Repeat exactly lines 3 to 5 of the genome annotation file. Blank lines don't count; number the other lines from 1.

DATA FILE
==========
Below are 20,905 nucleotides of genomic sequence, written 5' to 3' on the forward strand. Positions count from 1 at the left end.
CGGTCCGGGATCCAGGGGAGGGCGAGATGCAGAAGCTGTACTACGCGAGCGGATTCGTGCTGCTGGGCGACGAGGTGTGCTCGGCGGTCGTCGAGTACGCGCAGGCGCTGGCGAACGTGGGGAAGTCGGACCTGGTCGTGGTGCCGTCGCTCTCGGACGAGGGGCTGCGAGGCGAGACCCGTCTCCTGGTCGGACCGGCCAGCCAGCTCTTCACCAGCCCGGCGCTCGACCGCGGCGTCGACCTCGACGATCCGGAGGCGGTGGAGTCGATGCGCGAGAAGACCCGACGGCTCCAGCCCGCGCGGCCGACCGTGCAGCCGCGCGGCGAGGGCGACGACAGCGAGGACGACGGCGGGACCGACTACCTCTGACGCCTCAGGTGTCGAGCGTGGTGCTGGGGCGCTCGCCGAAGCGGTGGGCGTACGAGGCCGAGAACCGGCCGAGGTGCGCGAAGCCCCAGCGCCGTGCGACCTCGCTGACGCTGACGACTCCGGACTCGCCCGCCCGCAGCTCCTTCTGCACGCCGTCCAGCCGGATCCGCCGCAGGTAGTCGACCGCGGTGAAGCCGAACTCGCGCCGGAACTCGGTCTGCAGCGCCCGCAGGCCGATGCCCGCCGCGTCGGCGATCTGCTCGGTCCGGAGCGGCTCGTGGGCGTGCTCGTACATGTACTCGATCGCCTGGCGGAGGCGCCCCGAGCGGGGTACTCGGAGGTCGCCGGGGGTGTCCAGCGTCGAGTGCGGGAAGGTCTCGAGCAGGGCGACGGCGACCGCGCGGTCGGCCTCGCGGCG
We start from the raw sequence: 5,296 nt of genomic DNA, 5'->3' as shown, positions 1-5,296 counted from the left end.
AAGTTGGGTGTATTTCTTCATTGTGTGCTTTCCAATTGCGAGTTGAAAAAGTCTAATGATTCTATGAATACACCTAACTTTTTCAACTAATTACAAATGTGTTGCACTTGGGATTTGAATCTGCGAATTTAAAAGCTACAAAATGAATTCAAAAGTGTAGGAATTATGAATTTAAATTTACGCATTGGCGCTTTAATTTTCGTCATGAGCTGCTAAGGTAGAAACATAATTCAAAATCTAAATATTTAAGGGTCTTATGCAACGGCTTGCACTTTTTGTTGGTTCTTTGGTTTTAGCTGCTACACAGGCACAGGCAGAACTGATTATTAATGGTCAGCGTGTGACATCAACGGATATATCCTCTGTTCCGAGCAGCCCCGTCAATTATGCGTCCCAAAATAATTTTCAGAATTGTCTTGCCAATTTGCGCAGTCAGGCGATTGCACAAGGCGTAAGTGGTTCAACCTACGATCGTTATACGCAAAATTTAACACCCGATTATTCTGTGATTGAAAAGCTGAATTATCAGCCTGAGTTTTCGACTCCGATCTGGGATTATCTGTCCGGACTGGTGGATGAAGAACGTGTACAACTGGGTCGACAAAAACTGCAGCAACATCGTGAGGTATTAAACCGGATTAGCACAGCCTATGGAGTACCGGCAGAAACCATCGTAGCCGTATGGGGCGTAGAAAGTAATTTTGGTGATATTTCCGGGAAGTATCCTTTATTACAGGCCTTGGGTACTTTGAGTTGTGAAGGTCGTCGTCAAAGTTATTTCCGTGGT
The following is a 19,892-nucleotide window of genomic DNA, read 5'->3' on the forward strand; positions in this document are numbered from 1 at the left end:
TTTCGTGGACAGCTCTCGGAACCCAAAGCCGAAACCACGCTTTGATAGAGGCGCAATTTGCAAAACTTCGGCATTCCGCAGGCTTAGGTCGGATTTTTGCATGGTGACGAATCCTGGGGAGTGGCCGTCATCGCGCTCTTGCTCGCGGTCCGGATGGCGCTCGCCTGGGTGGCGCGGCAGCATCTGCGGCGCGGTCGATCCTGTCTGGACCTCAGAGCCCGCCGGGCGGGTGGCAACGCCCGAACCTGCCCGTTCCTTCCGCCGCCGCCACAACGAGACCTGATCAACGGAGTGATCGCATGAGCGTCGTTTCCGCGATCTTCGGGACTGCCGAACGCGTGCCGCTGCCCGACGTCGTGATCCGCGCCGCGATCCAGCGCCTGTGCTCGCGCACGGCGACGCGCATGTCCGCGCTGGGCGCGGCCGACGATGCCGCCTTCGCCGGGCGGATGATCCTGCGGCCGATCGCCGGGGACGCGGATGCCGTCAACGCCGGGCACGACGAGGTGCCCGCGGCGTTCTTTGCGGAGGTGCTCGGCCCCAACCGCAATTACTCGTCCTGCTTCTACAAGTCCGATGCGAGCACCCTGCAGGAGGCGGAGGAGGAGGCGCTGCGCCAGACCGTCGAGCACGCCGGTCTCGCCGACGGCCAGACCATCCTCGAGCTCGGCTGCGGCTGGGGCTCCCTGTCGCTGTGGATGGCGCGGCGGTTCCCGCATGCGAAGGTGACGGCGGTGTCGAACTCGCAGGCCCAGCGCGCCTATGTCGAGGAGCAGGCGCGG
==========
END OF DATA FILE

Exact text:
We start from the raw sequence: 5,296 nt of genomic DNA, 5'->3' as shown, positions 1-5,296 counted from the left end.
AAGTTGGGTGTATTTCTTCATTGTGTGCTTTCCAATTGCGAGTTGAAAAAGTCTAATGATTCTATGAATACACCTAACTTTTTCAACTAATTACAAATGTGTTGCACTTGGGATTTGAATCTGCGAATTTAAAAGCTACAAAATGAATTCAAAAGTGTAGGAATTATGAATTTAAATTTACGCATTGGCGCTTTAATTTTCGTCATGAGCTGCTAAGGTAGAAACATAATTCAAAATCTAAATATTTAAGGGTCTTATGCAACGGCTTGCACTTTTTGTTGGTTCTTTGGTTTTAGCTGCTACACAGGCACAGGCAGAACTGATTATTAATGGTCAGCGTGTGACATCAACGGATATATCCTCTGTTCCGAGCAGCCCCGTCAATTATGCGTCCCAAAATAATTTTCAGAATTGTCTTGCCAATTTGCGCAGTCAGGCGATTGCACAAGGCGTAAGTGGTTCAACCTACGATCGTTATACGCAAAATTTAACACCCGATTATTCTGTGATTGAAAAGCTGAATTATCAGCCTGAGTTTTCGACTCCGATCTGGGATTATCTGTCCGGACTGGTGGATGAAGAACGTGTACAACTGGGTCGACAAAAACTGCAGCAACATCGTGAGGTATTAAACCGGATTAGCACAGCCTATGGAGTACCGGCAGAAACCATCGTAGCCGTATGGGGCGTAGAAAGTAATTTTGGTGATATTTCCGGGAAGTATCCTTTATTACAGGCCTTGGGTACTTTGAGTTGTGAAGGTCGTCGTCAAAGTTATTTCCGTGGT
The following is a 19,892-nucleotide window of genomic DNA, read 5'->3' on the forward strand; positions in this document are numbered from 1 at the left end: